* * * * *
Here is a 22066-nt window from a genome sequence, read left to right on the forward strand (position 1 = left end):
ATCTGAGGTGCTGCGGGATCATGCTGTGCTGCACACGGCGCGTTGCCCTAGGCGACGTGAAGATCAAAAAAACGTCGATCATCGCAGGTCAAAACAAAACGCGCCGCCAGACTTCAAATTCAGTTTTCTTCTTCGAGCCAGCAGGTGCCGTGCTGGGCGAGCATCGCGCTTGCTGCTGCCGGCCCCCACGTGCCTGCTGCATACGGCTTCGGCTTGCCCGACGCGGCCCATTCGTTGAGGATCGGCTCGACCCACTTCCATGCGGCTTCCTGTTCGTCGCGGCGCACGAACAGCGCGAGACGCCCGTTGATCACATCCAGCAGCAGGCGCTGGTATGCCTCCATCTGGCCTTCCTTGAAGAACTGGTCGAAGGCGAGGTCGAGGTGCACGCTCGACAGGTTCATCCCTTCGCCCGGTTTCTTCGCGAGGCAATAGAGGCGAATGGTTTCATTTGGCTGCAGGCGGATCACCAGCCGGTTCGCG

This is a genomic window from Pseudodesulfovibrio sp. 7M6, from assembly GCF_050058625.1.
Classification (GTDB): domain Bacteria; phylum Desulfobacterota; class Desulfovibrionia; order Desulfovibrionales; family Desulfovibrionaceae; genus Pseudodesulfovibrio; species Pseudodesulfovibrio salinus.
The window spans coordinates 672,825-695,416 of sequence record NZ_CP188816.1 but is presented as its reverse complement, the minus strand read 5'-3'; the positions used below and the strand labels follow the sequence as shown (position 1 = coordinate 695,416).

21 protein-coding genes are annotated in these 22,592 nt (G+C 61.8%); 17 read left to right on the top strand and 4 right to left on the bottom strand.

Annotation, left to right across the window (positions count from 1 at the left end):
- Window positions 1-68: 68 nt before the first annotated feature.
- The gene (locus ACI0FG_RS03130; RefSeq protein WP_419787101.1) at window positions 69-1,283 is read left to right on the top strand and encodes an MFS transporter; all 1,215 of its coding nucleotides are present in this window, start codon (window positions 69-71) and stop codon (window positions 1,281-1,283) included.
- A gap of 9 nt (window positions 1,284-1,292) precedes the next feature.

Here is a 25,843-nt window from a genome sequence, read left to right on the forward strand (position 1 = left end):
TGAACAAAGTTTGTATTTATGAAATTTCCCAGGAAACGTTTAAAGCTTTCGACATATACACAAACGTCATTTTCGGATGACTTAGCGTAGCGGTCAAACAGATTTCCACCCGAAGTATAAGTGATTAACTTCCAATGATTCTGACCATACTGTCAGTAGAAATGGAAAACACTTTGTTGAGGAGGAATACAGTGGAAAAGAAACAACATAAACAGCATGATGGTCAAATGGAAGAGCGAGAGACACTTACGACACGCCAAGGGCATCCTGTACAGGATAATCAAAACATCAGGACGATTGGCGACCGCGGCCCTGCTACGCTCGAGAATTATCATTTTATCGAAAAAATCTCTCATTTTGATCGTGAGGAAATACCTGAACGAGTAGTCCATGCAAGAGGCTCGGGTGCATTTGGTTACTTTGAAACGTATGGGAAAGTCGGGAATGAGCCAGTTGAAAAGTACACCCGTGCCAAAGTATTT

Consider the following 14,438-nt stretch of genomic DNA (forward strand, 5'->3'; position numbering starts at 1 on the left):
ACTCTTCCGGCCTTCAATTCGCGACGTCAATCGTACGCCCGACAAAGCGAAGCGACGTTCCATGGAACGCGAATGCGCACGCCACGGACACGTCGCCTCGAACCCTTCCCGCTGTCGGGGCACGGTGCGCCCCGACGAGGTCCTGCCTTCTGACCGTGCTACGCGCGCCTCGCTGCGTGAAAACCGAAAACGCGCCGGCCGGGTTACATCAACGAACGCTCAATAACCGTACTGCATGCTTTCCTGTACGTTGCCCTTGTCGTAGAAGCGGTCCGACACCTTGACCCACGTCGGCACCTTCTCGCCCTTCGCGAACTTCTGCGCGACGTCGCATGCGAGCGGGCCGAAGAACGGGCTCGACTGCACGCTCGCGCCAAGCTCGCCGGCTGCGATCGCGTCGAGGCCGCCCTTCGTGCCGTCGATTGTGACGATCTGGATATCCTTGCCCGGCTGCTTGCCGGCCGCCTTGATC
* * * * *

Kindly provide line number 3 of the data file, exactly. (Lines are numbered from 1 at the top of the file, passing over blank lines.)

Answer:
This is a genomic window from Pseudodesulfovibrio sp. 7M6, from assembly GCF_050058625.1.